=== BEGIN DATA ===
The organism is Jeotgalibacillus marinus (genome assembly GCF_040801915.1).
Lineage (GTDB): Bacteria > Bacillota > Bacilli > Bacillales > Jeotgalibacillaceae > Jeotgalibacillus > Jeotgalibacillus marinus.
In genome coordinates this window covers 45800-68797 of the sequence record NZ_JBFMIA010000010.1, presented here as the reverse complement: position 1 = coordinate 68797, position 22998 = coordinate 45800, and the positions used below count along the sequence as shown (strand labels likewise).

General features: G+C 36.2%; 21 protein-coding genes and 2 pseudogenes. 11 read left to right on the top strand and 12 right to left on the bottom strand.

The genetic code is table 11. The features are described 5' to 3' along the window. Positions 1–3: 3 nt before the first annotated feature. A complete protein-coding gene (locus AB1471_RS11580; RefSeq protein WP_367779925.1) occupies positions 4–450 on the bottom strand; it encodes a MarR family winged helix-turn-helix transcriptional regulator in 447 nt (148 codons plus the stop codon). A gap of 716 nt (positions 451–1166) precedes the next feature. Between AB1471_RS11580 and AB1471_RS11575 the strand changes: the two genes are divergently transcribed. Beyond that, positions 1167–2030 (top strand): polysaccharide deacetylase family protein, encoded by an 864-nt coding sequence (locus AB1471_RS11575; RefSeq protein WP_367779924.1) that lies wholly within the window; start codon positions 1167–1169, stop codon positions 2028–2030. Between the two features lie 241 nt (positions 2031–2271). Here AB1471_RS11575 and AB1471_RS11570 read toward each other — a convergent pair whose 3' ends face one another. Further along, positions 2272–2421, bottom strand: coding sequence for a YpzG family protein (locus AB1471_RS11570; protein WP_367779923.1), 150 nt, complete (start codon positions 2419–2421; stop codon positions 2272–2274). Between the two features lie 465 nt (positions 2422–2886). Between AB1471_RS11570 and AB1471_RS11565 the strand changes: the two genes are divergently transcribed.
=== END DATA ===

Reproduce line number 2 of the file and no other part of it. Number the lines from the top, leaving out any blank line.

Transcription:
Lineage (GTDB): Bacteria > Bacillota > Bacilli > Bacillales > Jeotgalibacillaceae > Jeotgalibacillus > Jeotgalibacillus marinus.